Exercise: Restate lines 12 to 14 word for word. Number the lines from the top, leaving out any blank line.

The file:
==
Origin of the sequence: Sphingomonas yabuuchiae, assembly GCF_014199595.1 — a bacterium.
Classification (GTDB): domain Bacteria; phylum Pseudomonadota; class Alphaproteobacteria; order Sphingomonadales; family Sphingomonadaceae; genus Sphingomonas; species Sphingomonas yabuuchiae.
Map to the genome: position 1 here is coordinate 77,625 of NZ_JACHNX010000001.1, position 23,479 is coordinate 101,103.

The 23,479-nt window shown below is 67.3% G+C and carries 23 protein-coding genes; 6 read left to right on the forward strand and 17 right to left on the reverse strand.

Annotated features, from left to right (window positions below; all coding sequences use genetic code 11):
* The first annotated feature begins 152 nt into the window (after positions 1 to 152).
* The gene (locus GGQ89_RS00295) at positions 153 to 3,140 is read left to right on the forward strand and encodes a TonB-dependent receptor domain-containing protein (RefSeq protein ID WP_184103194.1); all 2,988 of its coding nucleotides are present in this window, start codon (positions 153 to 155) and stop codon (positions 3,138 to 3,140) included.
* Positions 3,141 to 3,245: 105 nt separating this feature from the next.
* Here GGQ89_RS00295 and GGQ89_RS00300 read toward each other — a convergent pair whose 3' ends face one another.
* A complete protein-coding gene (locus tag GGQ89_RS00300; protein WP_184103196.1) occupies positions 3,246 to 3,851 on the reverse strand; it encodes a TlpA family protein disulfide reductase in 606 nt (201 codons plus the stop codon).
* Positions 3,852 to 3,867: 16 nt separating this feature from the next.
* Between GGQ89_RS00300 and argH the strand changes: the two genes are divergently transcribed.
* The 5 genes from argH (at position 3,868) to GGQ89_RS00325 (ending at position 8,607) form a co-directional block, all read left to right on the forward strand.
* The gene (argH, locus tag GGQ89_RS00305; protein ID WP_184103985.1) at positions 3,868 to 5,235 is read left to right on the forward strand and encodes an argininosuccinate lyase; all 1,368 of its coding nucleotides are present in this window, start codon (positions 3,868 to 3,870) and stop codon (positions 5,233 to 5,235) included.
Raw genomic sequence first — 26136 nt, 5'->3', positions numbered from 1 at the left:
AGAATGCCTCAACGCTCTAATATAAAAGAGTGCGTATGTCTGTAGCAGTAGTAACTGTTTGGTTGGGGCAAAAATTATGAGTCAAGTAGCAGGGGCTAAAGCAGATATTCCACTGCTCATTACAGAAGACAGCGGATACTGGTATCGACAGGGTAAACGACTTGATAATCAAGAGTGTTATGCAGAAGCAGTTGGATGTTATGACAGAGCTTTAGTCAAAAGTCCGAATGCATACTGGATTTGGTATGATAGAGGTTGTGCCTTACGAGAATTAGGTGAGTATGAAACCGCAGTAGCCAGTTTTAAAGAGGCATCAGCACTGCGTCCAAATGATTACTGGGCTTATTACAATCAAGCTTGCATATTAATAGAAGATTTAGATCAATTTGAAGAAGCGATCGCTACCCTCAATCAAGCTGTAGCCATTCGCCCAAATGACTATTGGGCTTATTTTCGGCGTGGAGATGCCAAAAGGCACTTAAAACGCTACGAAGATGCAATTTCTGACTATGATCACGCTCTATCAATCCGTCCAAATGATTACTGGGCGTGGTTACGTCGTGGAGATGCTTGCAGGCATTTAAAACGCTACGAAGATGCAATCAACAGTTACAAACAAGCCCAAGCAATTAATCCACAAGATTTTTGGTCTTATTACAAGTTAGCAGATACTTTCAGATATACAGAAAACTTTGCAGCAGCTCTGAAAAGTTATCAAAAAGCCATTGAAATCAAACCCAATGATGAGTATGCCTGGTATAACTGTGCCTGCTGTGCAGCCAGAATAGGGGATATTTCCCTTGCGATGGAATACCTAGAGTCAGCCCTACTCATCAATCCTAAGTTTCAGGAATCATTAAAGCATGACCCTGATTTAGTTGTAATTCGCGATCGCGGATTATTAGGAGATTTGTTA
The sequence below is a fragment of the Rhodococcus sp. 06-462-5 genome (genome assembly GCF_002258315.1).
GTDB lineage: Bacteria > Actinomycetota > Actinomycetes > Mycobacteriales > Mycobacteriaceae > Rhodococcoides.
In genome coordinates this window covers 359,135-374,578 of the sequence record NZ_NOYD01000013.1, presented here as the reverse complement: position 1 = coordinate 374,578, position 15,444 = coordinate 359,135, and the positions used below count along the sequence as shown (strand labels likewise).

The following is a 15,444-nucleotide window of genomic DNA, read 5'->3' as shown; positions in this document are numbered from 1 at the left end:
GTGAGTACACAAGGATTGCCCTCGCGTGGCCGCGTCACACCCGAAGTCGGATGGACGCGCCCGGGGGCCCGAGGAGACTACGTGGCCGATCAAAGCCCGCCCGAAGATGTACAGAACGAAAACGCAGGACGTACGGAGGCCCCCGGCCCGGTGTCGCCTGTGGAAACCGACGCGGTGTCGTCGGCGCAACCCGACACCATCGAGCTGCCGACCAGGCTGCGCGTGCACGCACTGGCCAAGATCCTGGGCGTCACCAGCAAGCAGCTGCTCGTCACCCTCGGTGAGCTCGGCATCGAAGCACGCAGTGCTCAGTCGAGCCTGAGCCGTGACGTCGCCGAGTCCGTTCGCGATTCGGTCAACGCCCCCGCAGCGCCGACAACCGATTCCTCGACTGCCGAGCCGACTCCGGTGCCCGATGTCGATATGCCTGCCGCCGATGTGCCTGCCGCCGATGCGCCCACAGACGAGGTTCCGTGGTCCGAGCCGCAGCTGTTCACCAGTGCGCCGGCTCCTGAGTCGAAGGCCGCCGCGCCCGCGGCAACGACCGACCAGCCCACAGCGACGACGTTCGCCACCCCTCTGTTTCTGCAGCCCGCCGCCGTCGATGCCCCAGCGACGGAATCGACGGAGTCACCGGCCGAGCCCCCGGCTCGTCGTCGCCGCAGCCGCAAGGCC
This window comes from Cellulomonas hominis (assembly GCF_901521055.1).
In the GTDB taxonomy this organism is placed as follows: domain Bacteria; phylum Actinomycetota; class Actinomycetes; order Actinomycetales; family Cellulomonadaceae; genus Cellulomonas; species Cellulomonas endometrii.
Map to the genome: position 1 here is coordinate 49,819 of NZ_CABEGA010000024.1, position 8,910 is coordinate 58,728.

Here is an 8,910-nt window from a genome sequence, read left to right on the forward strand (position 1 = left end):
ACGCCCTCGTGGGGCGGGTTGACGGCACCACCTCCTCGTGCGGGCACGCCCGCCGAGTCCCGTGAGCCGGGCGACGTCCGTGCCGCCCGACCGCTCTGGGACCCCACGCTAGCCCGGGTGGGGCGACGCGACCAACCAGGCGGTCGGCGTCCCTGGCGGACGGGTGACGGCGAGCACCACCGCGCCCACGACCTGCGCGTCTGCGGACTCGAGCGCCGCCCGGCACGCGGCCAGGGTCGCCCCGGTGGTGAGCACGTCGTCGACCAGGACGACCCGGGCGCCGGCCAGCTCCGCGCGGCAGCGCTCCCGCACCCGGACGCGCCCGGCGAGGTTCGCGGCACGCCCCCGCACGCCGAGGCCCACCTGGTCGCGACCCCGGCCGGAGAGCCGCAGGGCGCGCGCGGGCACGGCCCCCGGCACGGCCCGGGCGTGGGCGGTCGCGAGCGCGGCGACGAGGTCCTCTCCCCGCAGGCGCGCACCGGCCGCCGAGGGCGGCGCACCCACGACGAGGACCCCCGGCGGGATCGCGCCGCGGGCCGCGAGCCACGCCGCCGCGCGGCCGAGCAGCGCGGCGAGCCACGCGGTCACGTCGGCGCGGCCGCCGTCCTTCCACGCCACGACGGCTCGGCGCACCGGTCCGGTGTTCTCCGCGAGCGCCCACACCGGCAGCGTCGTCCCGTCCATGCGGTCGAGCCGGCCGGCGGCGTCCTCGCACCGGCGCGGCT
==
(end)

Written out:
* Between GGQ89_RS00300 and argH the strand changes: the two genes are divergently transcribed.
* The 5 genes from argH (at position 3,868) to GGQ89_RS00325 (ending at position 8,607) form a co-directional block, all read left to right on the forward strand.
* The gene (argH, locus tag GGQ89_RS00305; protein ID WP_184103985.1) at positions 3,868 to 5,235 is read left to right on the forward strand and encodes an argininosuccinate lyase; all 1,368 of its coding nucleotides are present in this window, start codon (positions 3,868 to 3,870) and stop codon (positions 5,233 to 5,235) included.